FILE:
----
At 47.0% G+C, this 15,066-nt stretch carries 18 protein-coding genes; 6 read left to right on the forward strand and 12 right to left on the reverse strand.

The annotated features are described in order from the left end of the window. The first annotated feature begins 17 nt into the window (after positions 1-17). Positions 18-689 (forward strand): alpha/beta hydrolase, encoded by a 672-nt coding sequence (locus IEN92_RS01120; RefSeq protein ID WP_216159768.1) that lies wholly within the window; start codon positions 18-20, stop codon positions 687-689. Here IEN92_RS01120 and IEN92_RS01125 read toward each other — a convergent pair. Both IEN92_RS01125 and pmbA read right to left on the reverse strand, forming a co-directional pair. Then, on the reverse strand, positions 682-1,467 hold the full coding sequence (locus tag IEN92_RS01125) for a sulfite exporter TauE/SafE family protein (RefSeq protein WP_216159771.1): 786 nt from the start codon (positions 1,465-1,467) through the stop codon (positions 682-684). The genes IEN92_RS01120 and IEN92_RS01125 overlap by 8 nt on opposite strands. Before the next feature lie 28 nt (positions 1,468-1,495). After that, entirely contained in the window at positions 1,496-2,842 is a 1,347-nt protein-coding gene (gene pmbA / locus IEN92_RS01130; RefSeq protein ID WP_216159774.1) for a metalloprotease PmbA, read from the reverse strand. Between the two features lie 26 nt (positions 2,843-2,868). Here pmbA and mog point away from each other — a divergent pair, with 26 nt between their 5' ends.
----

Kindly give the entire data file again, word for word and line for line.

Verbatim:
At 47.0% G+C, this 15,066-nt stretch carries 18 protein-coding genes; 6 read left to right on the forward strand and 12 right to left on the reverse strand.

The annotated features are described in order from the left end of the window. The first annotated feature begins 17 nt into the window (after positions 1-17). Positions 18-689 (forward strand): alpha/beta hydrolase, encoded by a 672-nt coding sequence (locus IEN92_RS01120; RefSeq protein ID WP_216159768.1) that lies wholly within the window; start codon positions 18-20, stop codon positions 687-689. Here IEN92_RS01120 and IEN92_RS01125 read toward each other — a convergent pair. Both IEN92_RS01125 and pmbA read right to left on the reverse strand, forming a co-directional pair. Then, on the reverse strand, positions 682-1,467 hold the full coding sequence (locus tag IEN92_RS01125) for a sulfite exporter TauE/SafE family protein (RefSeq protein WP_216159771.1): 786 nt from the start codon (positions 1,465-1,467) through the stop codon (positions 682-684). The genes IEN92_RS01120 and IEN92_RS01125 overlap by 8 nt on opposite strands. Before the next feature lie 28 nt (positions 1,468-1,495). After that, entirely contained in the window at positions 1,496-2,842 is a 1,347-nt protein-coding gene (gene pmbA / locus IEN92_RS01130; RefSeq protein ID WP_216159774.1) for a metalloprotease PmbA, read from the reverse strand. Between the two features lie 26 nt (positions 2,843-2,868). Here pmbA and mog point away from each other — a divergent pair, with 26 nt between their 5' ends.